Palliative and end-of-life care are integral aspects of the care delivered by any health or social care professional to those living with and, dying from, any advanced, progressive or incurable condition. Palliative care is not just about care in the last months, days and hours of a child or young person's life, but about ensuring quality of life for both the child or young person and their families at every stage of the disease process from diagnosis onwards. A palliative care approach should be used as appropriate alongside active disease management from an early stage in the disease process.

Palliative care focuses on the person, not the disease, and applies a holistic approach to meeting the physical, practical, functional, social, emotional and spiritual needs of the child or young person and their families facing progressive illness and bereavement.

Furthermore, the child or young person can move in and out of palliative care because of successful medical interventions. This is shown diagrammatically in Figure 2, developed by Lynda Brook et al9 which outlines the different stages of palliative care, described as the Rainbow of Palliative Care needs.

Children and young people with LLC and LTC will usually be diagnosed within the appropriate secondary, tertiary and quaternary children's services in Scotland and most will receive much of their ongoing care within these services. This framework recommends that Health Boards hosting all of these services refer to the ACT Integrated Multi-agency Care Pathway for Children with Life Limiting and Life Threatening Illness (2007)10 to ensure they develop local services to enable palliative care to be adequately delivered to these children and young people.

Figure 2

Figure 2

It is widely accepted by professionals working with children and young people that palliative care falls into three stages (Figure 3). This is based on ACT Integrated Multi-agency Care Pathway for Children with Life Limiting and Life Threatening Illness (2009).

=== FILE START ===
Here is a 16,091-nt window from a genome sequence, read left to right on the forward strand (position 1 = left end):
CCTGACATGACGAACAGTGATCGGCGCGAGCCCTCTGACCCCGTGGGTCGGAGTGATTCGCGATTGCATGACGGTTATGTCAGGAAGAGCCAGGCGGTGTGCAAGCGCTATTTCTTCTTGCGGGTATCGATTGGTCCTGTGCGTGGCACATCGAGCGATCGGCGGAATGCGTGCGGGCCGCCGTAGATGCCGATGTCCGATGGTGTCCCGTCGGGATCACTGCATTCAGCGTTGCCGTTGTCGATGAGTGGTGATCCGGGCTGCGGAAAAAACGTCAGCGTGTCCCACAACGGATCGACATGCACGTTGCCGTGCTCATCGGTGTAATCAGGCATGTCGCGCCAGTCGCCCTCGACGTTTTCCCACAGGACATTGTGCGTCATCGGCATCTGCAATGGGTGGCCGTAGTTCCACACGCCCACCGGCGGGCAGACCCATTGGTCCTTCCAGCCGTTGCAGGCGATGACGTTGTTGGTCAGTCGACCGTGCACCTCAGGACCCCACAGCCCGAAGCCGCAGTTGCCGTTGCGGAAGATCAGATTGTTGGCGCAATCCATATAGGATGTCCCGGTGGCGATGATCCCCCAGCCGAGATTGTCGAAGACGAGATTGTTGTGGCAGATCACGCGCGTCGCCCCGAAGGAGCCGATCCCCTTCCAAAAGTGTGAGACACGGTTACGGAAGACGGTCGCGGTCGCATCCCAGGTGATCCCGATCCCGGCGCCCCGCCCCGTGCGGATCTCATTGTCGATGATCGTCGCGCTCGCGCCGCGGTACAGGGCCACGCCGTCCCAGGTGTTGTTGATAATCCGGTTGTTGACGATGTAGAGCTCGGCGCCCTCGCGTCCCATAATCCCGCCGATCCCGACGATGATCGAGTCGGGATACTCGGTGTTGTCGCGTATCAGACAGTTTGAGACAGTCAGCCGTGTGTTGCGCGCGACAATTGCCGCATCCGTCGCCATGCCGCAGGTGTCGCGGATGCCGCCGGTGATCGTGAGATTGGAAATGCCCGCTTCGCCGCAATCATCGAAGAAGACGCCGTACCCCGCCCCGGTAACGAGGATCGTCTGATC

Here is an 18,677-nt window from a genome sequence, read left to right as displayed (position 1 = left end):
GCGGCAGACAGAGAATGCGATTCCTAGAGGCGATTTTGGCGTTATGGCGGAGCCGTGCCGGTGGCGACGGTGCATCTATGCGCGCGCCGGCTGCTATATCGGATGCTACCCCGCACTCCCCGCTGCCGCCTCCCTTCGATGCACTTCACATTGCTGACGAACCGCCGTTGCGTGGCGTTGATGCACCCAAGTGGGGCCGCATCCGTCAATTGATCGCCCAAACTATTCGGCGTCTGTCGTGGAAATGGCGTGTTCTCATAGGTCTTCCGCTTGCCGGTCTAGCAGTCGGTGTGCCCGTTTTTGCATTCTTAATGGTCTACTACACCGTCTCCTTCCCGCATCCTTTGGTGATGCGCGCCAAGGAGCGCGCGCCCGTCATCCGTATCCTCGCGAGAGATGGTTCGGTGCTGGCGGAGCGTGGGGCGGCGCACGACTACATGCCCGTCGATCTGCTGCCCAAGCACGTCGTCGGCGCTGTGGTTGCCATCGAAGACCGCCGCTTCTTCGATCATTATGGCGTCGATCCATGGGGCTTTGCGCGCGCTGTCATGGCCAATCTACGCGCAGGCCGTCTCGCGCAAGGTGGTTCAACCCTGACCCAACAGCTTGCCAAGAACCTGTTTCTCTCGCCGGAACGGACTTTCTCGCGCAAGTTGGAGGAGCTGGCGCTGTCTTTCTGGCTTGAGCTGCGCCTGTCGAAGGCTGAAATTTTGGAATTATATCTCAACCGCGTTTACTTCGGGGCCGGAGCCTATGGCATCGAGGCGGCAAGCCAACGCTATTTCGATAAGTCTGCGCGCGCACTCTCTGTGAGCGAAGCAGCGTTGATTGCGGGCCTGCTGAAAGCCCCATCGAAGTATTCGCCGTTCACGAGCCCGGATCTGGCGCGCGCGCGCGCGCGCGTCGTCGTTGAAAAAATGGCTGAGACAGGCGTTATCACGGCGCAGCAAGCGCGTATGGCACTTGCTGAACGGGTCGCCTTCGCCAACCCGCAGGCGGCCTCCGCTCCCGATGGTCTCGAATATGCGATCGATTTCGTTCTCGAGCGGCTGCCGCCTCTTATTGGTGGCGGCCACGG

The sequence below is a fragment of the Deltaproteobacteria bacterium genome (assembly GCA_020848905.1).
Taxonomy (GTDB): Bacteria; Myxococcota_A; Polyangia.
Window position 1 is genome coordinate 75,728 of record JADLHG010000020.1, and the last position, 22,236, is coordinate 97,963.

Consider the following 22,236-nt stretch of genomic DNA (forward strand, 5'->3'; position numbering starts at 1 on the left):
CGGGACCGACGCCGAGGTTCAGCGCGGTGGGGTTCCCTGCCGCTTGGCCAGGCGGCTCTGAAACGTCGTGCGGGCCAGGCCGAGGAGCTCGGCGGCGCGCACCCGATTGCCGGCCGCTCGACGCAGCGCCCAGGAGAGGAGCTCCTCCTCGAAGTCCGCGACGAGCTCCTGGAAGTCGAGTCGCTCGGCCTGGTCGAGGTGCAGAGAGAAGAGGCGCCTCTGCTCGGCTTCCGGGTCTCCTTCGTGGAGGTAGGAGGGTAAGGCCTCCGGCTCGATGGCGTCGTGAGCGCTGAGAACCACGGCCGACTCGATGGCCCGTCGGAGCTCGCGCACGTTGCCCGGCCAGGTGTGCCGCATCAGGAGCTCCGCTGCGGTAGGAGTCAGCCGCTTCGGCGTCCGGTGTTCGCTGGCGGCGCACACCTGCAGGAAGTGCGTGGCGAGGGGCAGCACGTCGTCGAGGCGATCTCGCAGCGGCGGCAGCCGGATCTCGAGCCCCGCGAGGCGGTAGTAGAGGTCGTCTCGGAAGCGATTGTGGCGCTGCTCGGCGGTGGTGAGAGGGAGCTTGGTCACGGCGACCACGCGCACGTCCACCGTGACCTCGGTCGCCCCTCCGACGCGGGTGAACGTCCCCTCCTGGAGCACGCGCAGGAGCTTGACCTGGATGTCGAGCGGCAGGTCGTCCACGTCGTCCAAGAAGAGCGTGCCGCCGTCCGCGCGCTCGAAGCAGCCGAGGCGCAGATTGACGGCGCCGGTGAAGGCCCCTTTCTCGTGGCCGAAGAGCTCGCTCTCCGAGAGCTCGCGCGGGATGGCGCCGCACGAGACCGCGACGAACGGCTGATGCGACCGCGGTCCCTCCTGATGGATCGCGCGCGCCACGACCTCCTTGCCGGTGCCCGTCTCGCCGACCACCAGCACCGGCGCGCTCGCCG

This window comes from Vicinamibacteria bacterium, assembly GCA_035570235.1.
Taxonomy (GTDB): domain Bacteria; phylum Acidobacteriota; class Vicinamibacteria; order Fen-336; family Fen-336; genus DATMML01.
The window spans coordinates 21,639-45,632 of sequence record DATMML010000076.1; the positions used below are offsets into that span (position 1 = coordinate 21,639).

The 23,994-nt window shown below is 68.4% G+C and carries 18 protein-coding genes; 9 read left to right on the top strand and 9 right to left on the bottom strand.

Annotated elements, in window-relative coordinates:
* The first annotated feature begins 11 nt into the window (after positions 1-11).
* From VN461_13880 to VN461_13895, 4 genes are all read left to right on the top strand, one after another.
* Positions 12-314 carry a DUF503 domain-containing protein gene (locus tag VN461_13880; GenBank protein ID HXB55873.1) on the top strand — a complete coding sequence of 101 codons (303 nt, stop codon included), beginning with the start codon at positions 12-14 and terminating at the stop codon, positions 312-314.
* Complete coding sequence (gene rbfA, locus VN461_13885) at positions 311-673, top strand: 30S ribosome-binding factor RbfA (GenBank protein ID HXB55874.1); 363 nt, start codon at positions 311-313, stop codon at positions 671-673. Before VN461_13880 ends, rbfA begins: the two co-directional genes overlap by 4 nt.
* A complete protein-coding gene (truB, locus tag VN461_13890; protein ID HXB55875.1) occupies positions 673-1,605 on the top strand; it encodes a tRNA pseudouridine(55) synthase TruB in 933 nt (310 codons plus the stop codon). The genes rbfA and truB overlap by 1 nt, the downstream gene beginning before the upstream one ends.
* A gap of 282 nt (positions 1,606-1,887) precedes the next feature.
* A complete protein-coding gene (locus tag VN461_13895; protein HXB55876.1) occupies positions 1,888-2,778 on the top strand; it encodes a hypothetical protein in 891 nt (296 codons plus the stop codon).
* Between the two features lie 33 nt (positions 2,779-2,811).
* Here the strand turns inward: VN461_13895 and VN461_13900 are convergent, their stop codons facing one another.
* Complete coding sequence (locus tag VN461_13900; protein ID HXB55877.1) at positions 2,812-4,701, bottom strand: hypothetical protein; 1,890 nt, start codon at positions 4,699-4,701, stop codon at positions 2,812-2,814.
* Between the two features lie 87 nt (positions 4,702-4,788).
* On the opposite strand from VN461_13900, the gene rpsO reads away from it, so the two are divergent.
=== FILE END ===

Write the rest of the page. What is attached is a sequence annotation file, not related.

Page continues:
Figure 3

Figure 3

4. Developing palliative care services for children and young people

Palliative care services should be planned and delivered to achieve the best outcomes for individual children and young people and their families.

This document has been developed in response to both the policies identified above and the specific requirements of Building on Progress. Whilst recognising that palliative care should be integrated across specialty boundaries and seamless at the point of care delivery, we know that many groups of professionals are already well advanced in the development of care plans for the earlier stages of palliative care, i.e. children with exceptional healthcare needs care pathway11. The palliative care needs of children and young people will vary over time and will depend on the diagnosis or condition that they are living with. A model of care (Figure 4) to describe the approach that should be in place to ensure availability of appropriate palliative care is shown here. The model draws heavily on the work of ACT8,10 and the Paediatric Resuscitation Policy5 and the work of the MCN for Children with Complex Needs (CEN)11 and Children's Hospice Association of Scotland Plan 2011-201612. This model has also been developed to fit the present structure of delivery of healthcare services within the NHS in Scotland.